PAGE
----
Archive for Wishart distribution

multiplying a Gaussian matrix and a Gaussian vector

Posted in Books with tags , , , , , on March 2, 2017 by xi'an

This arXived note by Pierre-Alexandre Mattei was actually inspired by one of my blog entries, itself written from a resolution of a question on X validated. The original result about the Laplace distribution actually dates at least to 1932 and a paper by Wishart and Bartlett!I am not sure the construct has clear statistical implications, but it is nonetheless a good calculus exercise.

The note produces an extension to the multivariate case. Where the Laplace distribution is harder to define, in that multiple constructions are possible. The current paper opts for a definition based on the characteristic function. Which leads to a rather unsavoury density with Bessel functions. It however satisfies the constructive definition of being a multivariate Normal multiplied by a χ variate plus a constant vector multiplied by the same squared χ variate. It can also be derived as the distribution of


when W is a (p,q) matrix with iid Gaussian columns and y is a Gaussian vector with independent components. And μ is a vector of the proper dimension. When μ=0 the marginals remain Laplace.

corrected MCMC samplers for multivariate probit models

Posted in Books, pictures, R, Statistics, University life with tags , , , , , , , , on May 6, 2015 by xi'an

“Moreover, IvD point out an error in Nobile’s derivation which can alter its stationary distribution. Ironically, as we shall see, the algorithms of IvD also contain an error.”

 Xiyun Jiao and David A. van Dyk arXived a paper correcting an MCMC sampler and R package MNP for the multivariate probit model, proposed by Imai and van Dyk in 2005. [Hence the abbreviation IvD in the above quote.] Earlier versions of the Gibbs sampler for the multivariate probit model by Rob McCulloch and Peter Rossi in 1994, with a Metropolis update added by Agostino Nobile, and finally an improved version developed by Imai and van Dyk in 2005. As noted in the above quote, Jiao and van Dyk have discovered two mistakes in this latest version, jeopardizing the validity of the output.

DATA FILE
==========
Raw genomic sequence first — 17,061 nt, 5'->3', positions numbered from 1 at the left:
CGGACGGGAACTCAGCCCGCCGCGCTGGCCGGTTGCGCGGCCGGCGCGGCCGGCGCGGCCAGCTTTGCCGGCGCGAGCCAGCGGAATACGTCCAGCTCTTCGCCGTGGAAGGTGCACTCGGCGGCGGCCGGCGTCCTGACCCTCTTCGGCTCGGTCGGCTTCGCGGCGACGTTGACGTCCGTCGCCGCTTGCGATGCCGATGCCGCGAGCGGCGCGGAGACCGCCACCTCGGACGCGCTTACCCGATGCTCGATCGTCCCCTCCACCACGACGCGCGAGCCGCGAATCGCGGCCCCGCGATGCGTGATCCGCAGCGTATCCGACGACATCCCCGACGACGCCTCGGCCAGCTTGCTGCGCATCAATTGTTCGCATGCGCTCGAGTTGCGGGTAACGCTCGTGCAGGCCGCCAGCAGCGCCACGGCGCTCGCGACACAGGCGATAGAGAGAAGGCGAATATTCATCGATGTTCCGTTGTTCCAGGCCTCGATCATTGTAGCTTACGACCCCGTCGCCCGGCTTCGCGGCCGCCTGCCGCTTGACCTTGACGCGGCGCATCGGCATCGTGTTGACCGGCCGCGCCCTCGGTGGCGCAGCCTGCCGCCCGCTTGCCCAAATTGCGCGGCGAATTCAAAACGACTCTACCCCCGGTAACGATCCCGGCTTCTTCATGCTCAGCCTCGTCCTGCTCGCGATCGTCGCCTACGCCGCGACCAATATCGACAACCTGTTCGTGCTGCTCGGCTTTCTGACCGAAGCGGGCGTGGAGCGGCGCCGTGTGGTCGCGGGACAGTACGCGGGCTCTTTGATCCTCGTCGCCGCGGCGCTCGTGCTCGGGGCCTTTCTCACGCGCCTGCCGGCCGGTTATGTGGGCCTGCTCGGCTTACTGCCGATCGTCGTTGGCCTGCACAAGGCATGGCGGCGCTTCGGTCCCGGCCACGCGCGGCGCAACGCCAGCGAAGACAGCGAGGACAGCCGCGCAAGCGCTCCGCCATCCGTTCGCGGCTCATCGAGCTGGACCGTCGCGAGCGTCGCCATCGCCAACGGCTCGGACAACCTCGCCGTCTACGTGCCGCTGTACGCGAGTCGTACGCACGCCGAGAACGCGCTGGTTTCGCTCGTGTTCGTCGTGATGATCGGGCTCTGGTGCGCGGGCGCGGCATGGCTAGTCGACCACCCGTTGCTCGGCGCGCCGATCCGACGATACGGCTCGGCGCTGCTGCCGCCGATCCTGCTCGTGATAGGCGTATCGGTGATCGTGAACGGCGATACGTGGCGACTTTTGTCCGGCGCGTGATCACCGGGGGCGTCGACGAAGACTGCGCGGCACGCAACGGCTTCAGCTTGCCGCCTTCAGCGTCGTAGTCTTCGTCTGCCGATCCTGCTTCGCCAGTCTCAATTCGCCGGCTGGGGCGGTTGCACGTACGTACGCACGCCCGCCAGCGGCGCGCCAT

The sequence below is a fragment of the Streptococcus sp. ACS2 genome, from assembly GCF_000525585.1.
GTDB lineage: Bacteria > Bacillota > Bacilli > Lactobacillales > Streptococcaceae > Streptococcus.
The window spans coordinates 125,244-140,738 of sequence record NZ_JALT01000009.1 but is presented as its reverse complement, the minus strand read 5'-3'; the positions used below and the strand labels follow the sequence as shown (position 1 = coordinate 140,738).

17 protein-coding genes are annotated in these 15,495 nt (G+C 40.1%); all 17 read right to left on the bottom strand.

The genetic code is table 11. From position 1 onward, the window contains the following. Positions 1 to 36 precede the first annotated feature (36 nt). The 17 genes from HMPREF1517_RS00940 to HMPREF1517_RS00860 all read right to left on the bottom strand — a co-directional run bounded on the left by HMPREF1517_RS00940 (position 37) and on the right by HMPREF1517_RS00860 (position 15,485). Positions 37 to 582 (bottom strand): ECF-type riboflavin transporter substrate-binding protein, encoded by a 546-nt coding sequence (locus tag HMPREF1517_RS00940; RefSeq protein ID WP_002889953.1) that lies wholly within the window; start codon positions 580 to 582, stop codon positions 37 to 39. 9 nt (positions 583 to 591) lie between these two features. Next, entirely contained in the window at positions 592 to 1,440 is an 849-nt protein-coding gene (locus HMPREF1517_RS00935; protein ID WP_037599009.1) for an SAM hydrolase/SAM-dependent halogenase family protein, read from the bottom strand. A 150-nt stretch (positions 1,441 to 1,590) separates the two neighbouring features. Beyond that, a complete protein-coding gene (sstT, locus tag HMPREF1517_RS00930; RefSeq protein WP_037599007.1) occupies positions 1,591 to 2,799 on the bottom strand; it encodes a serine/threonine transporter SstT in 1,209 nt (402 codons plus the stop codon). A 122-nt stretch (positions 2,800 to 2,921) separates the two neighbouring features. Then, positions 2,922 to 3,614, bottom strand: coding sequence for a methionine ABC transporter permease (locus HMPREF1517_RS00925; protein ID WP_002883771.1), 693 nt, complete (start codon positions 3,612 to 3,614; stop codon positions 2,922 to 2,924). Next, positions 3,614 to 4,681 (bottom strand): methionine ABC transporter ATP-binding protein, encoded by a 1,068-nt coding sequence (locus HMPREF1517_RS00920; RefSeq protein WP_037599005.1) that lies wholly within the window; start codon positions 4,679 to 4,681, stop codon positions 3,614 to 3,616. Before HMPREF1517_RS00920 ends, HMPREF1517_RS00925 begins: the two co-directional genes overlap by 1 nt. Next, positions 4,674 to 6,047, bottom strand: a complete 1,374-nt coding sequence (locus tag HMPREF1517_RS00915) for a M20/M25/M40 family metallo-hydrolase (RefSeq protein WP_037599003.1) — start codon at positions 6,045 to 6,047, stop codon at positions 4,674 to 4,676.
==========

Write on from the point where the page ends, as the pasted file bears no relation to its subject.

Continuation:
IvDykThe multivariate probit model considered here is a multinomial model where the occurrence of the k-th category is represented as the k-th component of a (multivariate) normal (correlated) vector being the largest of all components. The latent normal model being non-identifiable since invariant by either translation or scale, identifying constraints are used in the literature. This means using a covariance matrix of the form Σ/trace(Σ), where Σ is an inverse Wishart random matrix. In their 2005 implementation, relying on marginal data augmentation—which essentially means simulating the non-identifiable part repeatedly at various steps of the data augmentation algorithm—, Imai and van Dyk missed a translation term and a constraint on the simulated matrices that lead to simulations outside the rightful support, as illustrated from the above graph [snapshot from the arXived paper].

IvDyk1Since the IvD method is used in many subsequent papers, it is quite important that these mistakes are signalled and corrected. [Another snapshot above shows how much both algorithm differ!] Without much thinking about this, I [thus idly] wonder why an identifying prior is not taking the place of a hard identifying constraint, as it should solve the issue more nicely. In that it would create less constraints and more entropy (!) in exploring the augmented space, while theoretically providing a convergent approximation of the identifiable parts. I may (must!) however miss an obvious constraint preventing this implementation.

Estimation of covariance matrices

Posted in Statistics with tags , , , , , on June 21, 2011 by xi'an

Mathilde Bouriga and Olivier Féron have posted a paper on arXiv centred on the estimation of covariance matrices using inverse-Wishart priors. They introduce hyperpriors on the hyperparameters in the spirit of Daniels and Kass (JASA, 1999) and derive Bayes estimators as well as MCMC procedures. They then run a simulation comparison between the different priors in terms of frequentist risks, concluding in favour of the shrinkage covariance estimators that shrink all components of the empirical covariance matrix. (This paper is part of Mathilde’s thesis, which I co-advise with Jean-Michel Marin.)

More among interesting postings on arXiv, many of them published in Statistical Science: